Danny

Yep. You got into health quite early. You said you went to the gym and you're looking after yourself. I'm allergic to gyms, always have been my whole life. Even when I was 14 or 15, I didn't care about gyms it was just boring for me. And as I got into my teenage years, I guess I was like a lot of young black fellas, I treated my body like a fun park basically like Luna Park. I just partied a lot, I didn't listen to any of the messages that were out there and there weren't many messages out there. I'm 44 now, so we're talking 20 years ago, and I'd never heard of 715's or you know, regular health checks or all that. What made you aware of your own health?

Mitchell

Look I actually my whole life I've grown up playing rugby league.

Danny

Yeah.

Mitchell

 And when I would play rugby league and progress to the high levels, we started getting into the gym, I started getting taught by some of the best-

Danny

Oh so you went into representative footie.

Mitchell

Yeah.

Danny

Not just the community footy where training is a couple of VB's, a game of touch footy then jump home.

Mitchell

Yeah, I was playing a little bit of representative footy and used to get trained by some of the best strength and conditioning coaches that were on offer. So, they taught me a lot of things that I could give back to our mob. So, I actually volunteer my time every afternoon training some of our black fellas down at the gym and help with our state knockout team, Burbaga Burawa.

Danny

Had to give them a shout out there.

Mitchell

Shout out to the team.

Danny

Had to drop it in didn't you? Go the boomerangs, go the boomies. Anyway bra, you were saying so.

Mitchell

Yeah. So, it's just something that I've sort of picked up over the time and something that I knew that I could give back to other people that were struggling to get a healthy weight try and look at living a healthy lifestyle and stuff like that. So yeah, I like to volunteer me time down at the gym just to train people and just help others to achieve what I was lucky to learn in my time and pass on them skills so then they can pass on to the future generations. So yeah, it's a really big passion of mine.

Danny

Yeh, it's really good work what you do. And I guess the biggest challenge is getting whether it's an uncle JoJo or cousin Bobby or little nip nephew Sammy, I'll say, shout out to you at Bowraville, but how do we get these young fellas to listen to what you're saying about health and make them? Because I'm reflecting on my 20 year old self too. You know, when I was 25, I was bulletproof, I was invincible. I drank a lot, I smoked a lot, I didn't think of any of the health consequences in the future.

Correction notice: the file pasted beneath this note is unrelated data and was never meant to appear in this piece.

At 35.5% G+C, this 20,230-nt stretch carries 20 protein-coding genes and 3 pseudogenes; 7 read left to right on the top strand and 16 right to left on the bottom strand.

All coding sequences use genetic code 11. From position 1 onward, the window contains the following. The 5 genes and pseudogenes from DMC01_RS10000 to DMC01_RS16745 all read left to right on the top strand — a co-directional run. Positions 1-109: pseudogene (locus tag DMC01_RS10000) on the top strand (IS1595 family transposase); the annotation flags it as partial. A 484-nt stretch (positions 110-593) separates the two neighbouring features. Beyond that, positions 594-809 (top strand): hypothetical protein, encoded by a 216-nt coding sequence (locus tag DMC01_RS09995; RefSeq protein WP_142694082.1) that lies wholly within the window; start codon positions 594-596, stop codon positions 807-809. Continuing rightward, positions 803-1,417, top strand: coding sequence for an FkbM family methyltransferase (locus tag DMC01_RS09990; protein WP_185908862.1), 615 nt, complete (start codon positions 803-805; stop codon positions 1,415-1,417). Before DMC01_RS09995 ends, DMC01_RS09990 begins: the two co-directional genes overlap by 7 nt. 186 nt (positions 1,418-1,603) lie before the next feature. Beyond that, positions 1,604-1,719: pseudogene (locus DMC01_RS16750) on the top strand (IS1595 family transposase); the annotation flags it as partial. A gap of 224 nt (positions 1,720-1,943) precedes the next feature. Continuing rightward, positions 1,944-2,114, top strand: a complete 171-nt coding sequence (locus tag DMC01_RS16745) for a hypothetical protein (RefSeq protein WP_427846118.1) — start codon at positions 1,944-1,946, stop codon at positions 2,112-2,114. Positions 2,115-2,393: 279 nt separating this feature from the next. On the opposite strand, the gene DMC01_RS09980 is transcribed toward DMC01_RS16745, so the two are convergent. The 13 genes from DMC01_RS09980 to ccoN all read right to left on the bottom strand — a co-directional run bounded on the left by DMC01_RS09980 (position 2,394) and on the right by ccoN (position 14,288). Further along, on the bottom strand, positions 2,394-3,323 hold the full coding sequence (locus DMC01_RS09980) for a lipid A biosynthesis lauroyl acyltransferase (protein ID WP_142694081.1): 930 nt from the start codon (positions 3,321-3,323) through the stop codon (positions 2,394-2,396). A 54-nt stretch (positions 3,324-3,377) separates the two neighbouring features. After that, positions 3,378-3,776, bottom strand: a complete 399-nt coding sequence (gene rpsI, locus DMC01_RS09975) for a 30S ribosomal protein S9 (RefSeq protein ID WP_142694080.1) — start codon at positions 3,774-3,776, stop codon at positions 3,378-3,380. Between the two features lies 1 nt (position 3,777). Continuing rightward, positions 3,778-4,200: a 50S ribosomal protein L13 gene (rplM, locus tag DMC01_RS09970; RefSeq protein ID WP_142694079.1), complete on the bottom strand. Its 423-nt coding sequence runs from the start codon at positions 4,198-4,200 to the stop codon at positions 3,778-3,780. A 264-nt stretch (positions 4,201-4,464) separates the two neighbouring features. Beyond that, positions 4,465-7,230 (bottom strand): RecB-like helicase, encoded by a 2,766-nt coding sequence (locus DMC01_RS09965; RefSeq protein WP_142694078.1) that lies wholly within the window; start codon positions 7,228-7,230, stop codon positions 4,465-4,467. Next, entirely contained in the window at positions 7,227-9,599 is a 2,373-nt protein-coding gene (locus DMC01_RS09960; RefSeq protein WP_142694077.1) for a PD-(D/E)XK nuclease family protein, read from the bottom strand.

Mitchell

Sure.

Danny

That would lay in front of me now I'm on high blood pressure tablets now because of the way I lived my life. When I was younger.

Mitchell

Yeah.

Danny

I didn't take things seriously back then. How do we get that message to young people now that the way you're living your life now has consequences for Uncle Danny when he's 44?

Mitchell

Yeah definitely.

Danny

So how do we get that message across?

Mitchell

That's a very good question actually. And it's something that you sort of have to be very flexible with, in my opinion. Some of the young fellas that have worked with in the past it's finding what they enjoy. So, the gym may not be for everyone, but they may enjoy other sort of physical activity and stuff like that and it's about connecting with that fellas as well. Building that connection, building that relationship. You can't expect someone to open up about their health history or to trust you to train them at the gym if you don't have that relationship, that core relationship built on trust. That's what I really try and do is to try and form that connection with the young fellas, so they have trust in me and to be, like I said, flexible. If I know that the young fella, he's been having a bit of trouble at school all engage him in the gym and say, "Hey bro, look, you want to come down and have a train?"

Mitchell

And it's funny how being around the older fellas just makes them sort of mature that little bit and take note of their own health and it also helps them set a goal. I want to look like that, or I want to be healthy. I want to be able to make rep 40 sides. I want to be able to, for the older fellas, I want to be able to play with my grandkids past 50 and not feel like I'm tired. So, I really try to be flexible with the mob. Yeah. Like I said, try and engage them in a way that is suitable to that individual.

Danny

Yeah, that's really good advice. You can't just preach one away.

Mitchell

Absolutely.

Danny

There's different messages and different way that we talk to the individual and we take the social emotional wellbeing into account and do it that way.

Mitchell

Absolutely. It's funny how that first question with black fellas, it's, ‘Hey, where are you from? Who's your mob?’ And that, that question of, ‘Oh Hey, I'm a blah, blah, blah,’ and then you can connect where they're from.

Danny

That's the opener isn't it? Who's your mob, where you from, what people?